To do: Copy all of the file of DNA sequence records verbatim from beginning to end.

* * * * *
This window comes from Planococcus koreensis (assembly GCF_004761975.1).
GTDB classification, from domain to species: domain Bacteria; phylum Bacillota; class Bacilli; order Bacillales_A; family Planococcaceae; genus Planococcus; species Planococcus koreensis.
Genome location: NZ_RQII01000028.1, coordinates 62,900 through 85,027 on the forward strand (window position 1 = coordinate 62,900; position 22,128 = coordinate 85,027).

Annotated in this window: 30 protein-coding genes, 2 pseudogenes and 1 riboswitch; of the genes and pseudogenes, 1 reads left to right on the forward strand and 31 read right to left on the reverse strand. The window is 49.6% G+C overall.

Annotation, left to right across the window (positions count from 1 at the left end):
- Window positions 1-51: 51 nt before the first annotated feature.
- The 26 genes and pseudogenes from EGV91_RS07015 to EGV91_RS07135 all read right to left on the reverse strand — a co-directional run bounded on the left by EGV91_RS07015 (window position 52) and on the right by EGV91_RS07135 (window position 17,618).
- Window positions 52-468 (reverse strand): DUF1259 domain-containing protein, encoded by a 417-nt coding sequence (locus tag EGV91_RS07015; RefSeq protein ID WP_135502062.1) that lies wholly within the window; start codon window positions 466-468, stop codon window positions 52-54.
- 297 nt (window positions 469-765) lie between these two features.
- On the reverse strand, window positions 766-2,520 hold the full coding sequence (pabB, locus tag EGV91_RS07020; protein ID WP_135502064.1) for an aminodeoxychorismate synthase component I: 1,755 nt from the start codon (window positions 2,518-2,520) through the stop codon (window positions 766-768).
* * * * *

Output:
This window comes from Planococcus koreensis (assembly GCF_004761975.1).
GTDB classification, from domain to species: domain Bacteria; phylum Bacillota; class Bacilli; order Bacillales_A; family Planococcaceae; genus Planococcus; species Planococcus koreensis.
Genome location: NZ_RQII01000028.1, coordinates 62,900 through 85,027 on the forward strand (window position 1 = coordinate 62,900; position 22,128 = coordinate 85,027).

Annotated in this window: 30 protein-coding genes, 2 pseudogenes and 1 riboswitch; of the genes and pseudogenes, 1 reads left to right on the forward strand and 31 read right to left on the reverse strand. The window is 49.6% G+C overall.

Annotation, left to right across the window (positions count from 1 at the left end):
- Window positions 1-51: 51 nt before the first annotated feature.
- The 26 genes and pseudogenes from EGV91_RS07015 to EGV91_RS07135 all read right to left on the reverse strand — a co-directional run bounded on the left by EGV91_RS07015 (window position 52) and on the right by EGV91_RS07135 (window position 17,618).
- Window positions 52-468 (reverse strand): DUF1259 domain-containing protein, encoded by a 417-nt coding sequence (locus tag EGV91_RS07015; RefSeq protein ID WP_135502062.1) that lies wholly within the window; start codon window positions 466-468, stop codon window positions 52-54.
- 297 nt (window positions 469-765) lie between these two features.
- On the reverse strand, window positions 766-2,520 hold the full coding sequence (pabB, locus tag EGV91_RS07020; protein ID WP_135502064.1) for an aminodeoxychorismate synthase component I: 1,755 nt from the start codon (window positions 2,518-2,520) through the stop codon (window positions 766-768).